The property was purchased by an LLC, which is more or less the general practice in California with real estate projects that are expected to appreciate significantly.  The registered agent for the LLC is Patrick Doyle of Petaluma, who's a general contractor and is the manager of the LLC. The Deed of Trust on the property (which I checked) reveals the equitable owners. The Deed of Trust is a public record and if anyone's particularly excited to find out who put up the money for this deal, feel free to head to the County of Sonoma's Recorder's office -- they're open 8-5 Monday through Friday.  

The LLC listed the property for sale on November 5, 2014.  The LLC held the property for 320 days.  I can't calculate the annual rate of return, because the calculator I use presumes that the values change monthly; here, the ∆ in the price is so substantial that the number of days included can change the implied rate of return.  But it looks like about a 215% presumed annual rate of return.

Comments, "Midcentury Modern in Sonoma"
Sentinel Media Services
The San Francisco Chronicle
screenshot taken Nov. 19, 2014
There are a great many things I could say about this situation. I'm going to hold those observations, and I think I'll revisit this blog post in a couple of years (months?), perhaps updating it with the transaction history of the address.  

At this point, though, I do want to draw attention to the comments about the house on the Chronicle's web site.  

One poster thought the property looked like a good "flip."  

Another wrote that "I can't believe anyone would pay over 2 million for this toy house."

Interesting.

Tuesday, November 11, 2014

Kintsugi and Courts.

"Kintsugi," Wikipedia. 
“The world breaks everyone and afterward many are strong at the broken places." Ernest HemingwayA Farewell to Arms

A "thank-you" to Pat Brown first, for linking to an image of a piece of Japanese ceramic ware. The picture illustrates Kintsugi, the Japanese technique for repairing broken pottery, using a lacquer or resin sprinkled with powdered gold.

The ├Žsthetic value of Kintsugi comes from the marks of wear, an inevitability for the handiwork of humans in a land of earthquakes (like Japan or California). Kintsugi highlights the cracks and repairs as simply an event in life, rather than allowing service to end at the time of the damage. Kintsugi does not attempt to hide the injury, but instead "the repair is illuminated," illustrating the vicissitudes of existence.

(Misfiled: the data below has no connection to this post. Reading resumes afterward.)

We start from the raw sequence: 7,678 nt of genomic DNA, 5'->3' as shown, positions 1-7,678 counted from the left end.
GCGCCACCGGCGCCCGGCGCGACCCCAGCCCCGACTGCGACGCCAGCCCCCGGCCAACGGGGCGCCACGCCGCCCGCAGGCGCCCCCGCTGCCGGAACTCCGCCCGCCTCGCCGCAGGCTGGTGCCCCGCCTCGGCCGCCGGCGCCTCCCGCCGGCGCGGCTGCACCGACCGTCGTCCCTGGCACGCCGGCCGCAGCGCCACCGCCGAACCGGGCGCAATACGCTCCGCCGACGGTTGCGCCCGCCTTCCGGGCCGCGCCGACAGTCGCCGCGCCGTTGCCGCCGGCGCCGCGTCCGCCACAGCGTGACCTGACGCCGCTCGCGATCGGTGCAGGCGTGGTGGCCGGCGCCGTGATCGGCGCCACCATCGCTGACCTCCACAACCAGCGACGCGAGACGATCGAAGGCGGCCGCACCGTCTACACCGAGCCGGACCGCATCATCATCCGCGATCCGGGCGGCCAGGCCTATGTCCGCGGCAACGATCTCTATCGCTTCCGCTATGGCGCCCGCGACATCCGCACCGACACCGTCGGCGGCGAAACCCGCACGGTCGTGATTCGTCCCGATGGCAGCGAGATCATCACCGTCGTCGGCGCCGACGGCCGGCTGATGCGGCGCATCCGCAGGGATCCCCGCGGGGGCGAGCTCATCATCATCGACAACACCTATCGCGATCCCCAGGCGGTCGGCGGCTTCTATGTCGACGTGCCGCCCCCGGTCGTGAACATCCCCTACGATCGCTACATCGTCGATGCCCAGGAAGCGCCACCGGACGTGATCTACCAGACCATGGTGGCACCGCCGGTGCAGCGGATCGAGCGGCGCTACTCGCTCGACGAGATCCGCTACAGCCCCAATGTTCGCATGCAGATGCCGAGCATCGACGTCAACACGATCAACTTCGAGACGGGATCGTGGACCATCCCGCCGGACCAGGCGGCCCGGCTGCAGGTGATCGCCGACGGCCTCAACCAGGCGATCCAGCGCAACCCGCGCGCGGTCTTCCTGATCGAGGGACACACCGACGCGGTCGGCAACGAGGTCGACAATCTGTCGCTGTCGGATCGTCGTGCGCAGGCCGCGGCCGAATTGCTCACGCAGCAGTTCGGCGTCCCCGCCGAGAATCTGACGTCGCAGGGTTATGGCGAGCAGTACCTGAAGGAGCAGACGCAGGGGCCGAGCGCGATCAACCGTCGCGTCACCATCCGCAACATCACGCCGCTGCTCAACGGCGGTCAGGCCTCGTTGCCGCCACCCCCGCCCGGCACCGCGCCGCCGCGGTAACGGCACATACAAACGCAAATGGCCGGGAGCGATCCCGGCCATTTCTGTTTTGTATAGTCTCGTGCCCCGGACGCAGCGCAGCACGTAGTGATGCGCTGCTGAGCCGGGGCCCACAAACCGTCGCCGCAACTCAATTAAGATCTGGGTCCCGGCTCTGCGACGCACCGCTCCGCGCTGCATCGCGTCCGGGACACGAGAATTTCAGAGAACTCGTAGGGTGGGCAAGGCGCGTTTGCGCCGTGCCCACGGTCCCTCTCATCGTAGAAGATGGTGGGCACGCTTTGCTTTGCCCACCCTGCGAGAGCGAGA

"Napa County Courthouse Plaza," Wikipedia.
image available at http://tinyurl.com/lg26yxc
Given the beauty of the bowl pictured, it made me think of the recent damage to the Napa County courthouse in the 2014 South Napa Earthquake.  I have an emotional attachment to the structure, having been sworn in as an attorney there before my first trial. How fitting would it be, I thought, to embrace Kintsugi in the context of the High Victorian Italianate architecture of the historic 1878 structure?

Such a reminder seems somehow particularly appropriate for a building dedicated to law. To quote Holmes, law is a series of painful steps and world-shaking contests "by which mankind has worked and fought from savage isolation to organic social life." Law does not flow from some mysterious omnipresence in the sky, but is instead the consequence of the work of minds and hands. It is subject to crisis, disillusionment, and despair, much like pottery inevitably suffers breaks, knocks, and shattering in daily life.  Yet the ├Žsthetic value shared by precious pottery, and even-more-precious justice, when joined by illumination, can make each more beautiful, and perhaps both even stronger for the history -- not less.